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A Gradle plugin to run the XJC binding compiler during a build
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README.md

Gradle XJC Plugin

Invokes the xjc binding compiler from a Gradle build.

Usage

Applying the plugin

To use the XJC plugin, include either of the following in your build script:

New Plugins DSL (Gradle 2.1+)

plugins {
    id 'org.unbroken-dome.xjc' version '1.4.2'
}

Traditional (Gradle 1.x/2.0)

buildscript {
    repositories { jcenter() }
    dependencies {
        classpath 'org.unbroken-dome.gradle-plugins:gradle-xjc-plugin:1.4.2'
    }
}

apply plugin: 'org.unbroken-dome.xjc'

Configuration

Just by applying the plugin, your project will now a task named xjcGenerate with sensible defaults - if these work for you, then you can just run gradle build and the xjc tool will run and generate code for you.

The parameters to the xjcGenerate task correspond to the parameters to the xjc command line tool, but use the Gradle constructs (e.g. source sets) where it is more comfortable. The following table lists some common parameters to the xjcGenerate task.

Example

xjcGenerate {
    source = fileTree('src/main/schema') { include '*.xsd' }
    bindingFiles = fileTree('src/main/jaxb') { include '*.xjb' }
    catalogs = fileTree('src/main/catalog') { include '*.cat' }
}

Common Parameters

Parameter Type Command-line equivalent Default / convention value
source FileTree all *.xsd files under src/main/schema
bindingFiles FileCollection -b all *.xjb files under src/main/schema
outputDirectory File -d build/xjc/generated-sources

Additional Parameters

The following parameters are used less commonly, to fine-tune the generation process or in special scenarios. Please refer to the xjc command line tool documentation for their exact meaning.

Parameter Type Command-line equivalent Default / convention value
catalogs FileCollection -catalog not set
episodes File all modules in the xjcEpisode configuration
episodeTargetFile File -episode build/xjc/sun-jaxb.episode
extension boolean -extension false
packageLevelAnnotations boolean -npa (true if not present) true
pluginClasspath FileCollection -classpath all modules in the xjcClasspath configuration
quiet boolean -quiet false
readOnly boolean -readOnly false
strictCheck boolean -nv (true if not present) true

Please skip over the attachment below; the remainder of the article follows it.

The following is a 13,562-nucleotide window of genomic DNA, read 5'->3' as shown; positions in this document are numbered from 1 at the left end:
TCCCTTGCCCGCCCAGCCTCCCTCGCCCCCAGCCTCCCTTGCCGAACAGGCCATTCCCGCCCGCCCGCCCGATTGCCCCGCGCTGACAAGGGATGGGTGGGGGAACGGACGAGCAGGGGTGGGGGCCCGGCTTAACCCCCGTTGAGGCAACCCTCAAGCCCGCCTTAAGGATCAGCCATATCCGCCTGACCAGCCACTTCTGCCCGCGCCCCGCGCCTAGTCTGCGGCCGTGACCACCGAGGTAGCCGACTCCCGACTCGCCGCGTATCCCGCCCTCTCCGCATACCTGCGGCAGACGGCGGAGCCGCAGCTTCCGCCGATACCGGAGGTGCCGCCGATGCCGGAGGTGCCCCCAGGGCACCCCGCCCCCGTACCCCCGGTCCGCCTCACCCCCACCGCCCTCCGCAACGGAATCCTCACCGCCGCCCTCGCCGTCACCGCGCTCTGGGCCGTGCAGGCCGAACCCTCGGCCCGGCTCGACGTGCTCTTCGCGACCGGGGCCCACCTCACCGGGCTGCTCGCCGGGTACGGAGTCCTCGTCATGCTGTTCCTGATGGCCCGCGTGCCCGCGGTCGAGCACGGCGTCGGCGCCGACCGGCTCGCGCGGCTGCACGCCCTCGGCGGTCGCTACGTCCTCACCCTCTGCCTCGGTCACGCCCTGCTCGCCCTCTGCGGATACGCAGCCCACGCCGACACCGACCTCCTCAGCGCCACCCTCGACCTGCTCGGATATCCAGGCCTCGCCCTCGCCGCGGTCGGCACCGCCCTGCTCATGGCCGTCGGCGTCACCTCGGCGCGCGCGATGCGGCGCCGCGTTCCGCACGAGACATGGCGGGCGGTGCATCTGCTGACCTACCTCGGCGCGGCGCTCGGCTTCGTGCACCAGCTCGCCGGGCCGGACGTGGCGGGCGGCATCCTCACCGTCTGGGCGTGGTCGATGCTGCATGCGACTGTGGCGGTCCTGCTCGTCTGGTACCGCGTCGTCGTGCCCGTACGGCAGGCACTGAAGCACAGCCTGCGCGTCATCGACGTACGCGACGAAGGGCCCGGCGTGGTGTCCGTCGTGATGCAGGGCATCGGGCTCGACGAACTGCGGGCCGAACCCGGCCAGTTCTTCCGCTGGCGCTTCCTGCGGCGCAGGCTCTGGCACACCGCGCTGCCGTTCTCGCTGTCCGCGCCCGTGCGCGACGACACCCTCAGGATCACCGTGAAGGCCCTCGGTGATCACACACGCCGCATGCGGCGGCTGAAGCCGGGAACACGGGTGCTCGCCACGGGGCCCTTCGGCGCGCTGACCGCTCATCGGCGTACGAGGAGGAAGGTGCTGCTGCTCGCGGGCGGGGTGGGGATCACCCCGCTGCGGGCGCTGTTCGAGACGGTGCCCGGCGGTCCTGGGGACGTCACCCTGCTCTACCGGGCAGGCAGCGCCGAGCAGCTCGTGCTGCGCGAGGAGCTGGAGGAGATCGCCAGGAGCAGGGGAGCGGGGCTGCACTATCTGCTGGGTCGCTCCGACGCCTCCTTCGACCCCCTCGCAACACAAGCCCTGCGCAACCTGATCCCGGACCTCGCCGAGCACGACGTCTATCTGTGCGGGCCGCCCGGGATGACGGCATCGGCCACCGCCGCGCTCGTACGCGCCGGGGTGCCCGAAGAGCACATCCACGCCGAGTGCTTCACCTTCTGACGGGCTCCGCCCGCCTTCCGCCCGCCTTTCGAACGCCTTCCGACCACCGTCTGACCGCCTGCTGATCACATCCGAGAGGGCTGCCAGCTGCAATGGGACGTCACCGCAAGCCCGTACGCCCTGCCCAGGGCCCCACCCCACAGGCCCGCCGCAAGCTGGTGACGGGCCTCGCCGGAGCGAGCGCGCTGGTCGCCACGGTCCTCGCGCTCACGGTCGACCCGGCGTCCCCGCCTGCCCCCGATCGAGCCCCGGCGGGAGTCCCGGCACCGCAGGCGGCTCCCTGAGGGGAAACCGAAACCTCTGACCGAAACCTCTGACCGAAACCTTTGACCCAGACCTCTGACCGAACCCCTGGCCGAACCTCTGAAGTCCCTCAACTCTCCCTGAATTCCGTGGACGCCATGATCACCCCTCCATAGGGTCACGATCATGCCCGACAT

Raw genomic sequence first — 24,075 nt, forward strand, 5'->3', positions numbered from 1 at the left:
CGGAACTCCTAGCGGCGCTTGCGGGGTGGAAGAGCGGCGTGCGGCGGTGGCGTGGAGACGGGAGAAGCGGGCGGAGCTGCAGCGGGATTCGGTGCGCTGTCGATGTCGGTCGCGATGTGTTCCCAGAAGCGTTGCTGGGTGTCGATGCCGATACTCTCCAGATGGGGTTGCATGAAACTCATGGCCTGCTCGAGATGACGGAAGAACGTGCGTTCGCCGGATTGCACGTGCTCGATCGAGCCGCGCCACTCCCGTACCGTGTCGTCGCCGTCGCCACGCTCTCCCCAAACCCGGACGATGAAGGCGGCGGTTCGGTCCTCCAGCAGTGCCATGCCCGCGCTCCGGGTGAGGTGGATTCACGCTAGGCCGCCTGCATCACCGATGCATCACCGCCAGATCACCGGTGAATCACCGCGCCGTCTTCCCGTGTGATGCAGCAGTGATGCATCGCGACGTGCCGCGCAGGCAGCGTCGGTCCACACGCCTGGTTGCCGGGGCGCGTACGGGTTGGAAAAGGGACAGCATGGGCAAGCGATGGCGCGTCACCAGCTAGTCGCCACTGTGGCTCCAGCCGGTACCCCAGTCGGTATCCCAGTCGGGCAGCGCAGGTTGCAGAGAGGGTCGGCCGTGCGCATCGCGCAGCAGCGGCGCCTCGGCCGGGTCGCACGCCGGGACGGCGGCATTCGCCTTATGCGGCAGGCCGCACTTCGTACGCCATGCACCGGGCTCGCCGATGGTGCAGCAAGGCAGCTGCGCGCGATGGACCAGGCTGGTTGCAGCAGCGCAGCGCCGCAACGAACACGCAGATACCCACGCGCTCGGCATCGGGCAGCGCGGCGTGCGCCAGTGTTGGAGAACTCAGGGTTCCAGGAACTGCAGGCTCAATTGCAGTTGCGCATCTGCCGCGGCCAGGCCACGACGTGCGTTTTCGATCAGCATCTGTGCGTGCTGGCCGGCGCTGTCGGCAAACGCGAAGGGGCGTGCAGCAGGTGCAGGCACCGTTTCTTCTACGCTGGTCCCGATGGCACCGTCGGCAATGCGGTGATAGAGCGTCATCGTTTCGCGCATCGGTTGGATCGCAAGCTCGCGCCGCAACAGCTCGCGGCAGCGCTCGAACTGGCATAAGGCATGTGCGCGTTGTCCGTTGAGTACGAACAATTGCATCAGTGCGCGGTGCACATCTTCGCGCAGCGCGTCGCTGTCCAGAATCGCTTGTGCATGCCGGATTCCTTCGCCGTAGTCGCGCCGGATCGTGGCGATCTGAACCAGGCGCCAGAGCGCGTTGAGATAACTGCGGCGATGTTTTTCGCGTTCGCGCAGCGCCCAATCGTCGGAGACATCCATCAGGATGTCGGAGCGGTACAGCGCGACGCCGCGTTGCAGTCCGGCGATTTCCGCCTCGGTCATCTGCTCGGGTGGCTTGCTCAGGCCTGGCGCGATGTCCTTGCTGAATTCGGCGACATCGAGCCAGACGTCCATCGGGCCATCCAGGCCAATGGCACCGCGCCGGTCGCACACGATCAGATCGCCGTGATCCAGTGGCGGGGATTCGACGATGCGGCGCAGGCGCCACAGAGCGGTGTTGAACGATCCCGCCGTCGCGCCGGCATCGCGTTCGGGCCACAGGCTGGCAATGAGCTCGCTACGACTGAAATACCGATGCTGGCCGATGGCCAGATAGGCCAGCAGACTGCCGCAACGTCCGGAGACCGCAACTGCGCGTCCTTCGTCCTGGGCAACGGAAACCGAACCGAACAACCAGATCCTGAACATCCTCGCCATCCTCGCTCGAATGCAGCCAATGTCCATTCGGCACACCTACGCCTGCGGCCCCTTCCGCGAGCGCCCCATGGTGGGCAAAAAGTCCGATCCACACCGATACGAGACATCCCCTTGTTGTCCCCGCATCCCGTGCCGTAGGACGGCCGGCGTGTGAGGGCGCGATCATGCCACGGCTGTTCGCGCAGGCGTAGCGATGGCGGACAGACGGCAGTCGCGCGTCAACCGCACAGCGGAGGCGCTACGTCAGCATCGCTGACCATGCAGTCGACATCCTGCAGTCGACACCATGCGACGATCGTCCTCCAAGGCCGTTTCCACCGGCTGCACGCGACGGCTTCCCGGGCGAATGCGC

targetPackage String -p not set
targetVersion String -target use latest version
verbose boolean -verbose false

The following parameters are specific to the Gradle plugin and have no command-line equivalent:

Parameter Type Description Default value
catalogResolutionClasspath Configuration Where to look for imported schemas when using the maven: or classpath: URI scheme in catalogs (see below) compileClasspath (compile in older Gradle versions)
urlSources FileCollection Files containing URLs of remote schemas (see below) All *.url files under src/main/schema

Additionally, the following parameter may be used to control the output code generation:

Parameter Type Description Default value
encoding String Encoding for generated Java files UTF-8
docLanguage String Desired language for Javadoc comments in generated code (e.g. "en-US") JVM's default Locale

Remote schemas

If the schema cannot or should not be located in the local file system, place a file with the extension .url into src/main/schema which contains the URL of the remote schema (a WSDL for example).

Multiple URLs can be placed into one file, one URL per line. Alternativly multiple files with one line each can be used.

The location of such URL listing files can be configured using the urlSources property of the xjcGenerate task.

Example

# remote.url
https://www.domain.com/service?WSDL
xjcGenerate {
    urlSources = fileTree('src/main/schema') { include '*.url' }
}

Including Generated Code in the Compilation

By default, the output directory of the code generation is added to the main source set, and the xjcGenerate task is added as a dependency of compileJava. That means that code generation will happen first, and the two sets of source code (generated and hand-written code) will be compiled together. This is the behavior that most users will expect.

You can switch off this behavior by setting xjc.includeInMainCompilation to false. In this case, the xjcGenerate task is available, but not automatically run with a gradle build.

Using a separate source set

To place the generated code in a different source set, include the task's output directory in it:

xjc {
    includeInMainCompilation = false
}

sourceSets {
    generated { srcDir xjcGenerate.outputDirectory }
}

Using XJC plugins

XJC allows to hook into and extend the code-generation process by using plugins. A plugin might, for example, add equals() and toString() methods into generated classes.

Specifying the plugin classpath

The plugin JARs must be on the classpath for the xjc invocation. With the xjc Gradle plugin, you can do this very comfortably by adding dependencies to the xjcClasspath configuration:

dependencies {
    xjcClasspath 'org.jvnet.jaxb2_commons:jaxb2-basics:0.11.1'